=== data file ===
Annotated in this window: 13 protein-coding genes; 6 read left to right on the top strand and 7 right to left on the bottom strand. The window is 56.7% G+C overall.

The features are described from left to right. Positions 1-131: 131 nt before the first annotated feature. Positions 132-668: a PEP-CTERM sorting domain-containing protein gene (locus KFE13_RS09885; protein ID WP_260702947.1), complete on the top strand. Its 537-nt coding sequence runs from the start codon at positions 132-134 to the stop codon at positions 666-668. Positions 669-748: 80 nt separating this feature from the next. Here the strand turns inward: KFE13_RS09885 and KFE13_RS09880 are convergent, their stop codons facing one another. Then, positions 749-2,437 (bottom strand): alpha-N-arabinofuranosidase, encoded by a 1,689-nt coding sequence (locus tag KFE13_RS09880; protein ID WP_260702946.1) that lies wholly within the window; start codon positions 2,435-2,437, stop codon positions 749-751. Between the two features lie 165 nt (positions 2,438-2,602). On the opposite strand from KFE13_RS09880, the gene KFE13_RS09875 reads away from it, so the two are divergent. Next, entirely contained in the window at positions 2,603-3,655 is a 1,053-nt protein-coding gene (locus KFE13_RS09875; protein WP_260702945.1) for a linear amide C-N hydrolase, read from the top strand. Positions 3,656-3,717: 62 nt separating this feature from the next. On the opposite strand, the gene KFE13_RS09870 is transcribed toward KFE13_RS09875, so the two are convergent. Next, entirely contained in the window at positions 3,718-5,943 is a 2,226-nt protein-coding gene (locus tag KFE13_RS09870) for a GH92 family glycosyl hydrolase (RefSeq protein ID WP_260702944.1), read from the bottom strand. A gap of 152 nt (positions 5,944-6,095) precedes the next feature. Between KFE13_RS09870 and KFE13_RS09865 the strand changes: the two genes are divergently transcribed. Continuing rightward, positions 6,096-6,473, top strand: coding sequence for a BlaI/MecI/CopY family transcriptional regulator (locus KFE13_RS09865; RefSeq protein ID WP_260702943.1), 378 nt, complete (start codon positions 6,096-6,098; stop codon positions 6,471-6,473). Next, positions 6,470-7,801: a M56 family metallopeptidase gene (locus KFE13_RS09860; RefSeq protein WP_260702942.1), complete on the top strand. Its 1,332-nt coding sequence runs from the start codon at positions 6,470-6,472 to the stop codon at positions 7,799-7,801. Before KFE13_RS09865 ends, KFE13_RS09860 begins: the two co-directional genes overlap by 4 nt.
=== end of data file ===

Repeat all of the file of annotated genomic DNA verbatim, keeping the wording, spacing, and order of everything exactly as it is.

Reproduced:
Annotated in this window: 13 protein-coding genes; 6 read left to right on the top strand and 7 right to left on the bottom strand. The window is 56.7% G+C overall.

The features are described from left to right. Positions 1-131: 131 nt before the first annotated feature. Positions 132-668: a PEP-CTERM sorting domain-containing protein gene (locus KFE13_RS09885; protein ID WP_260702947.1), complete on the top strand. Its 537-nt coding sequence runs from the start codon at positions 132-134 to the stop codon at positions 666-668. Positions 669-748: 80 nt separating this feature from the next. Here the strand turns inward: KFE13_RS09885 and KFE13_RS09880 are convergent, their stop codons facing one another. Then, positions 749-2,437 (bottom strand): alpha-N-arabinofuranosidase, encoded by a 1,689-nt coding sequence (locus tag KFE13_RS09880; protein ID WP_260702946.1) that lies wholly within the window; start codon positions 2,435-2,437, stop codon positions 749-751. Between the two features lie 165 nt (positions 2,438-2,602). On the opposite strand from KFE13_RS09880, the gene KFE13_RS09875 reads away from it, so the two are divergent. Next, entirely contained in the window at positions 2,603-3,655 is a 1,053-nt protein-coding gene (locus KFE13_RS09875; protein WP_260702945.1) for a linear amide C-N hydrolase, read from the top strand. Positions 3,656-3,717: 62 nt separating this feature from the next. On the opposite strand, the gene KFE13_RS09870 is transcribed toward KFE13_RS09875, so the two are convergent. Next, entirely contained in the window at positions 3,718-5,943 is a 2,226-nt protein-coding gene (locus tag KFE13_RS09870) for a GH92 family glycosyl hydrolase (RefSeq protein ID WP_260702944.1), read from the bottom strand. A gap of 152 nt (positions 5,944-6,095) precedes the next feature. Between KFE13_RS09870 and KFE13_RS09865 the strand changes: the two genes are divergently transcribed. Continuing rightward, positions 6,096-6,473, top strand: coding sequence for a BlaI/MecI/CopY family transcriptional regulator (locus KFE13_RS09865; RefSeq protein ID WP_260702943.1), 378 nt, complete (start codon positions 6,096-6,098; stop codon positions 6,471-6,473). Next, positions 6,470-7,801: a M56 family metallopeptidase gene (locus KFE13_RS09860; RefSeq protein WP_260702942.1), complete on the top strand. Its 1,332-nt coding sequence runs from the start codon at positions 6,470-6,472 to the stop codon at positions 7,799-7,801. Before KFE13_RS09865 ends, KFE13_RS09860 begins: the two co-directional genes overlap by 4 nt.